I’ve been waiting for this day since I found these recipes. And it comes after I finally filed for my LLC with the state to start my proofreading and editing business. Now, I’m just waiting for my debit card in order to get started. So, its somewhat of a celebratory meal. It’s just that these recipes are perfect for fall weather when it’s 40 degrees and not 82 degrees in July. Maybe it’ll bring on the cooler weather. (Actually, we’re supposed to drop 10-20 degrees by tomorrow, so I believe it’s working.)
|Small but mighty.|
The first thing I started with is a rye bread called rieska. The preparation was rather simple: mixing together rye flour, all-purpose flour, baking powder, and salt, then adding in butter and buttermilk. After I formed it into a ball, I laid it on a baking sheet lined with parchment paper. I put it in the oven for about 40 minutes. My bread seemed a little small. I suppose I could’ve flattened it out a bit. I wondered if I should’ve made three more since I’m not sure if the rest of my family will get any. But really, it was surprisingly big enough.
|I completely underestimated how good this was. It would go well with a strong cup of coffee.|
After this, I made a Finnish blueberry pie called mustikkapiirakka. First, I cut a ton of butter (like, a stick and a quarter) into caster sugar. Caster sugar is something new to me, but it’s basically just superfine sugar preferring in baking and in drinks since it dissolves in liquid better. Then I beat in one egg and added in some vanilla extract. I didn’t realize that I was pretty much out of vanilla, so I threw in what I had and added a little almond extract. I sifted in some rice flour and baking powder and mixed until it was consistent. And since I forgot to get a pie tin or tart tin, I used a round springform cake pan instead. I spread the crust dough on the bottom and up the sides as well, smoothing it with my fingers. A pint of fresh blueberries filled the bottom. In a separate bowl, I mixed sour cream, buttermilk, more caster sugar, an egg, and some more almond extract (or vanilla if I had any). Once I stirred it until it was smooth, I poured this on top of the blueberries and baked it for 30 minutes. At this point, I lowered the heat and kept it in for another 30 minutes. It wasn’t as sweet as I thought it was going to be, but it was more of a natural sweet. I LOVED it. I have a feeling there won’t be any left for my breakfast, though. Maybe I should hide the rest. That’s what I have to do to keep my husband from eating all the chocolate, and I’m moderately successful at that.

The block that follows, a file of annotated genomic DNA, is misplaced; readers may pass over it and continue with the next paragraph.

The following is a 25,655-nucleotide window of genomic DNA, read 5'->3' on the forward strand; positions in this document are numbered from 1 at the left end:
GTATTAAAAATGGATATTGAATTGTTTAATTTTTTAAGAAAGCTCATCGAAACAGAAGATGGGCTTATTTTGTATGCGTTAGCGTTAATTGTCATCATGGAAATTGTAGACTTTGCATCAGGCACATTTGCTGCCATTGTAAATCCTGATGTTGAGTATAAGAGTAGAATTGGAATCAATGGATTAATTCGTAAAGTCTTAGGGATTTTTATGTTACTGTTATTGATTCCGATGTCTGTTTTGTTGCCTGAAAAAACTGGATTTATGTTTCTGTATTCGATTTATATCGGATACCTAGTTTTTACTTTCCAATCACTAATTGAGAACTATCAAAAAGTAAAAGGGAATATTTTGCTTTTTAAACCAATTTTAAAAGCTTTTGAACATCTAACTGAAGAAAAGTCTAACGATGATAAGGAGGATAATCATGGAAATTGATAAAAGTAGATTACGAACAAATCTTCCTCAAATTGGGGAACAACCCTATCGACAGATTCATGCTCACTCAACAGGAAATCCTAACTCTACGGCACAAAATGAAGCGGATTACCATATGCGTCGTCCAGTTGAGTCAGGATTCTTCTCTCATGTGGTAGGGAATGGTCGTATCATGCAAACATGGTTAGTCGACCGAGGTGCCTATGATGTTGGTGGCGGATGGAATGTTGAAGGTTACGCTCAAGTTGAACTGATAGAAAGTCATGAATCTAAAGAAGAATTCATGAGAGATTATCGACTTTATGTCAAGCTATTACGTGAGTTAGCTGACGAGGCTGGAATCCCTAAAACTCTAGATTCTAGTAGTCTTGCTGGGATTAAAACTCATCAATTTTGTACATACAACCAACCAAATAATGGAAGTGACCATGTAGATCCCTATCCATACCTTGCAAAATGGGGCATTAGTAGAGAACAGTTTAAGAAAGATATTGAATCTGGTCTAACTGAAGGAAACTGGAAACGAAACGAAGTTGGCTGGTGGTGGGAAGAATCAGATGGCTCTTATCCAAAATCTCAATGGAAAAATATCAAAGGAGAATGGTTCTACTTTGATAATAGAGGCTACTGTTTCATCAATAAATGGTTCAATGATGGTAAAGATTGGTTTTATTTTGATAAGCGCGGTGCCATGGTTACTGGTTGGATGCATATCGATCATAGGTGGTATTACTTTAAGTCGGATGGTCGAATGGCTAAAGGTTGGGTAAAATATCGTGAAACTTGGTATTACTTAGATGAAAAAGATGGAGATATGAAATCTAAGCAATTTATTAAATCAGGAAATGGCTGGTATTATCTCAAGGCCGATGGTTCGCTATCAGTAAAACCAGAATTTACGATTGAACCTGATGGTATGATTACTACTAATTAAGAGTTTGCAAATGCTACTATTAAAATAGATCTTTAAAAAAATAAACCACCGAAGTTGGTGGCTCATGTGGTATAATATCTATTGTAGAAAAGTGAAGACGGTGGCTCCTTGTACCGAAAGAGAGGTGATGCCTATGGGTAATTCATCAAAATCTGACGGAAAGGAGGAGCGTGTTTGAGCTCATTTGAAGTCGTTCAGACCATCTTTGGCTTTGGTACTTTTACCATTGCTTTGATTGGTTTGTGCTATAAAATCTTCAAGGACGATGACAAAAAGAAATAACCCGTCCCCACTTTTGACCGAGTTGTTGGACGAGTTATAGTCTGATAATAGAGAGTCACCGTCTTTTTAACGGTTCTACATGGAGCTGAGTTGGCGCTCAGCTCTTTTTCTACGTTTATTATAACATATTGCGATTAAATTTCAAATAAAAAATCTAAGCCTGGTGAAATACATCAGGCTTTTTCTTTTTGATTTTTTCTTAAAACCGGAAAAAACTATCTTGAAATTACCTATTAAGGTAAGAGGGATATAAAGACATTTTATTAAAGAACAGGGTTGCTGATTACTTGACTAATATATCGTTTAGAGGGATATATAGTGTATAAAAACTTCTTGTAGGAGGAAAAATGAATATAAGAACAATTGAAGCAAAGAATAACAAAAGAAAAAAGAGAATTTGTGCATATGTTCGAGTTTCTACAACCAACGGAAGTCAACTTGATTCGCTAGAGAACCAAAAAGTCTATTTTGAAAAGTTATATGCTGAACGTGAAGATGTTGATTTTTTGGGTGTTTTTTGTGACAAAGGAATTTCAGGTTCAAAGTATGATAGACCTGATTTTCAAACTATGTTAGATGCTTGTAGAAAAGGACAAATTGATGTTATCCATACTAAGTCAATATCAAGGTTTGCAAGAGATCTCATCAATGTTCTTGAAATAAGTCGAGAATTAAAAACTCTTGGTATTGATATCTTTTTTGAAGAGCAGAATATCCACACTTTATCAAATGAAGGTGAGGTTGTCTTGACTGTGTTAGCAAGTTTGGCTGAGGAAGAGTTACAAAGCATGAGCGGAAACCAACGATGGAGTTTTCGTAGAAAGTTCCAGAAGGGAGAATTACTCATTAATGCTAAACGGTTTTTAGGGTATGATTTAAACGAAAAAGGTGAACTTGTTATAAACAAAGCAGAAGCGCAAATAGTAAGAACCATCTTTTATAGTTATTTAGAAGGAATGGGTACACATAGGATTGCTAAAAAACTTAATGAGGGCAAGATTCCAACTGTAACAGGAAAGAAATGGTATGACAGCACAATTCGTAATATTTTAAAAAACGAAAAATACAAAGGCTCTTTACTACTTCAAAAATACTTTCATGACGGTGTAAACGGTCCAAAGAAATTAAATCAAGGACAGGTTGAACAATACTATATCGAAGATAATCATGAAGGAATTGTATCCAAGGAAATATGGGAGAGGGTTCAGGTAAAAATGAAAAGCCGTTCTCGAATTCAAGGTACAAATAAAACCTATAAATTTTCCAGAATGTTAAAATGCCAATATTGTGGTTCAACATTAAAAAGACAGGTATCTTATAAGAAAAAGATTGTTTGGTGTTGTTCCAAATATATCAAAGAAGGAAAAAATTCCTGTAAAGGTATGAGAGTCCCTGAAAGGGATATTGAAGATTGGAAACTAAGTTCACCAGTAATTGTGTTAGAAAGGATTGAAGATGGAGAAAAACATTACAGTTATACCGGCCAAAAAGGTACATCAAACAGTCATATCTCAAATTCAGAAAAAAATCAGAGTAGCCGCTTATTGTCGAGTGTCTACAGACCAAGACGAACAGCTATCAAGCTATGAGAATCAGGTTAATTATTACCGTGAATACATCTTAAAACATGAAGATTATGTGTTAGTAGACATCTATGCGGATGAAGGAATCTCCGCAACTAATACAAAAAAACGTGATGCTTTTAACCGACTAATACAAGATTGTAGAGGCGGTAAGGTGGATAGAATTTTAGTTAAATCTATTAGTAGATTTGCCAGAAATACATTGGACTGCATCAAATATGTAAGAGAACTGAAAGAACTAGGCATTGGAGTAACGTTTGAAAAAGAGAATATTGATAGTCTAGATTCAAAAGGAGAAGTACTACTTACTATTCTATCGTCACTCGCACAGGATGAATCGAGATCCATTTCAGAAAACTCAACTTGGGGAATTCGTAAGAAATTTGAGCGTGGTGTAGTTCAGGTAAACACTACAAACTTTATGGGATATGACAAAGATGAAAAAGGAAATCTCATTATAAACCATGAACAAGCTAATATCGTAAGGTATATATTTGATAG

|Paradise topped with potatoes.|
The main meal for today is merimiespata, or Finnish beef and beer stew. I used a casserole dish for this, and put a layer of sliced and salted potatoes in the bottom. Then I added a layer of browned stew beef (sautéed with salt and pepper), topped with a layer of sautéed and sugared onions, followed by another layer of the potatoes. I poured in a bottle of beer (I couldn’t find any beer from any Nordic or Baltic country, so I used Leffe Blonde from Belgium.) and added enough beef stock to cover the potatoes. After adding a bay leaf, I put it in the oven for two hours. This, by far, was one of the most awesome dishes I’ve made. I picked a good beer to make this with; it wasn’t overpowering to the dish. And it was definitely worth the wait. I’m certainly going to pull this recipe back out when it gets colder.
|All of my favorites together.|
I truly enjoyed writing about Finland. Besides the fact that I think the Finnish language looks kind of hard and their words seem as long as German words, I think I would really like to visit Finland one day. Maybe in the summer, though. The food we ate today was delicious, and yet, there weren’t many spices that went into it. Outside of the blueberry pie perhaps, it was generally simple to make but full of flavor. I think these recipes are good to file as ones using only a few ingredients. For a country that I knew only a little about, Finland is now on my long list of countries I want to visit.
Up next: France